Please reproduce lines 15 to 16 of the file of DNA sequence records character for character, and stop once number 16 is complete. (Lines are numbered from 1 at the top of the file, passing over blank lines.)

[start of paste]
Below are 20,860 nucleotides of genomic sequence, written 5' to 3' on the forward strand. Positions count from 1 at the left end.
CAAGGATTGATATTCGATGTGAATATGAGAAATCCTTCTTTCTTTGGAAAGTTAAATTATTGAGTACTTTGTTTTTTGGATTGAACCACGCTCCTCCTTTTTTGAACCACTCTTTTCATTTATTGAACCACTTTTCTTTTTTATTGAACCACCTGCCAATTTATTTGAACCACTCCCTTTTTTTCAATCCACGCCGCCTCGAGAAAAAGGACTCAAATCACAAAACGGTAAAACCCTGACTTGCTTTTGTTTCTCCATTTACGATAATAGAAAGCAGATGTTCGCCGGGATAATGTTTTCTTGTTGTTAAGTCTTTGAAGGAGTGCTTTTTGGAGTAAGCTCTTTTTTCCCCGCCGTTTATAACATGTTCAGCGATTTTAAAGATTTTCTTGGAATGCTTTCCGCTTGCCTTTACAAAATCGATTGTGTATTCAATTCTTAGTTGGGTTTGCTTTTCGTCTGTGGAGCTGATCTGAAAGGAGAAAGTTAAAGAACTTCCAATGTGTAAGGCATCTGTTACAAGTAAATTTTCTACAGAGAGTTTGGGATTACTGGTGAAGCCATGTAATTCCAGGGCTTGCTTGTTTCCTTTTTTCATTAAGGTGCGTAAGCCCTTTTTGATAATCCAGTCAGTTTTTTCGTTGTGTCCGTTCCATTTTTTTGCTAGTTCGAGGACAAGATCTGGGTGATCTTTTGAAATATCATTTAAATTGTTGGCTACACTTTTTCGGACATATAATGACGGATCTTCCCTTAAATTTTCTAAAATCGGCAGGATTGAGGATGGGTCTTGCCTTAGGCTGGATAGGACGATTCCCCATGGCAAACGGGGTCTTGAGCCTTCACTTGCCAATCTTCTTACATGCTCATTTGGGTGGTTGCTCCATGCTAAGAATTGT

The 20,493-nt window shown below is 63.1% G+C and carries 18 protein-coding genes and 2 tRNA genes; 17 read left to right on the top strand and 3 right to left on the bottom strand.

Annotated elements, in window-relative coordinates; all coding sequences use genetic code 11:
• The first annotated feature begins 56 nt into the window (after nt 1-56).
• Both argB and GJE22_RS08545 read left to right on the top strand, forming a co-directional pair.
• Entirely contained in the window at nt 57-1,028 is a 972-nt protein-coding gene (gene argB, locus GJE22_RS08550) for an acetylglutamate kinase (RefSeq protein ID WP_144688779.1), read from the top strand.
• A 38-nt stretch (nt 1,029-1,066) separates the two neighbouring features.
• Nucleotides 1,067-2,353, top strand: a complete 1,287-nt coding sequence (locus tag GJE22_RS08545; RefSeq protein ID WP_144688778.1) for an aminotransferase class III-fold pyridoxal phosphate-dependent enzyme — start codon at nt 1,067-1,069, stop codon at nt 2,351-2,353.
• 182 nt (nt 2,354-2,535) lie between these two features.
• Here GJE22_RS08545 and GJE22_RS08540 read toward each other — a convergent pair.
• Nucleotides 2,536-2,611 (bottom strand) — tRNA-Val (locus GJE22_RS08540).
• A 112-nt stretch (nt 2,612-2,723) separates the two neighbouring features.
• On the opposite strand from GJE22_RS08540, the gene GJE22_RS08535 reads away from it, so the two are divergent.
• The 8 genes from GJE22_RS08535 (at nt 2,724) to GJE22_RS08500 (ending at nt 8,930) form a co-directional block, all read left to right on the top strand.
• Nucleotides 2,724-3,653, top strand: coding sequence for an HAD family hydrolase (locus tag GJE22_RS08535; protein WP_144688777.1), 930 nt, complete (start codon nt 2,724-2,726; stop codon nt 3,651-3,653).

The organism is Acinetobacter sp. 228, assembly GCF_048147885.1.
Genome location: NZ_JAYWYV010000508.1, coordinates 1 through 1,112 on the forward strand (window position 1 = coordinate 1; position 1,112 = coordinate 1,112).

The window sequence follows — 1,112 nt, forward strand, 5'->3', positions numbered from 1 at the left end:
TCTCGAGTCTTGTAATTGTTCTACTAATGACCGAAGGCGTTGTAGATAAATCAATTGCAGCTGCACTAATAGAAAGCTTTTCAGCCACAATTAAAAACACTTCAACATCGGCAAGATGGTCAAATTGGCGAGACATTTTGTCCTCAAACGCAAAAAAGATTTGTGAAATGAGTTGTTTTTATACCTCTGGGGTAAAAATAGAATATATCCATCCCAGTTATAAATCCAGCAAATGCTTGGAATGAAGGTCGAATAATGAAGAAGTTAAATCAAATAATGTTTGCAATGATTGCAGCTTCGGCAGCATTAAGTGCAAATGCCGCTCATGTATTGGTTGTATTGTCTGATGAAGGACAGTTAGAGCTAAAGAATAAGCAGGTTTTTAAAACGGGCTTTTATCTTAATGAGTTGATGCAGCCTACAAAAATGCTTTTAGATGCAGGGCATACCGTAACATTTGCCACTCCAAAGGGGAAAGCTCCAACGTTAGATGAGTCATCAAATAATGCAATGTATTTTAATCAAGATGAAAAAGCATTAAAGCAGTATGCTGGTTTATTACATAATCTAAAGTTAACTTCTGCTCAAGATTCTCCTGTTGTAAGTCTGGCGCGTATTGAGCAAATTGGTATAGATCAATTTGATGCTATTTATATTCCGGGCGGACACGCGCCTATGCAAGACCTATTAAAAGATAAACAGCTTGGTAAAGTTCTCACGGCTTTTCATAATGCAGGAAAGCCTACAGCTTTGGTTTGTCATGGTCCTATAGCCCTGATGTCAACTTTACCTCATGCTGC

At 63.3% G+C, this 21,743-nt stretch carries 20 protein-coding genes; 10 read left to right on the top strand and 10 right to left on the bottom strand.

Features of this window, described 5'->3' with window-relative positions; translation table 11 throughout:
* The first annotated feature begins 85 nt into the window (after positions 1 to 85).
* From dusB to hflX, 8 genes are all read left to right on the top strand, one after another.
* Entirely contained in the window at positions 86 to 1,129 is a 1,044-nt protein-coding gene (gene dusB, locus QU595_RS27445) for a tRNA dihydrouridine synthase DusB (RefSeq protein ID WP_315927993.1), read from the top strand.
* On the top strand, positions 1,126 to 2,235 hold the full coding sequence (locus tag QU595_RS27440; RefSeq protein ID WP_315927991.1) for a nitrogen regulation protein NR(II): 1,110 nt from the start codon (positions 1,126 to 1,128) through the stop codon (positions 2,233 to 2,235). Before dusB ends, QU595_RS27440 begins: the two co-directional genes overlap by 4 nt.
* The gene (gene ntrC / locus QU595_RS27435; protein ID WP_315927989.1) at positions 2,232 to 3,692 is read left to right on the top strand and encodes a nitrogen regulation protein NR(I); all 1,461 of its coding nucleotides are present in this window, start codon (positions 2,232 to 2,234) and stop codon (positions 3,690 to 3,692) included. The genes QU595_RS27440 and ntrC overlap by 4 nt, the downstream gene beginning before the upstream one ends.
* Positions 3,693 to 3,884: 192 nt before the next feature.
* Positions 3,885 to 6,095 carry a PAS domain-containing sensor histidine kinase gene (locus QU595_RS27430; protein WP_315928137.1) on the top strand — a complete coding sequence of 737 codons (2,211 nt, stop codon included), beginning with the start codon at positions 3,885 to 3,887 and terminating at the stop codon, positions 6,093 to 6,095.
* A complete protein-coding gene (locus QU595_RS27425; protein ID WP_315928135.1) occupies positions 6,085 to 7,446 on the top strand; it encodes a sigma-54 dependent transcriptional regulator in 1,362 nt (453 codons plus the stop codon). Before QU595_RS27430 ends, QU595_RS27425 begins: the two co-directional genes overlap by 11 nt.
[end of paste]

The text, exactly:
• The 8 genes from GJE22_RS08535 (at nt 2,724) to GJE22_RS08500 (ending at nt 8,930) form a co-directional block, all read left to right on the top strand.
• Nucleotides 2,724-3,653, top strand: coding sequence for an HAD family hydrolase (locus tag GJE22_RS08535; protein WP_144688777.1), 930 nt, complete (start codon nt 2,724-2,726; stop codon nt 3,651-3,653).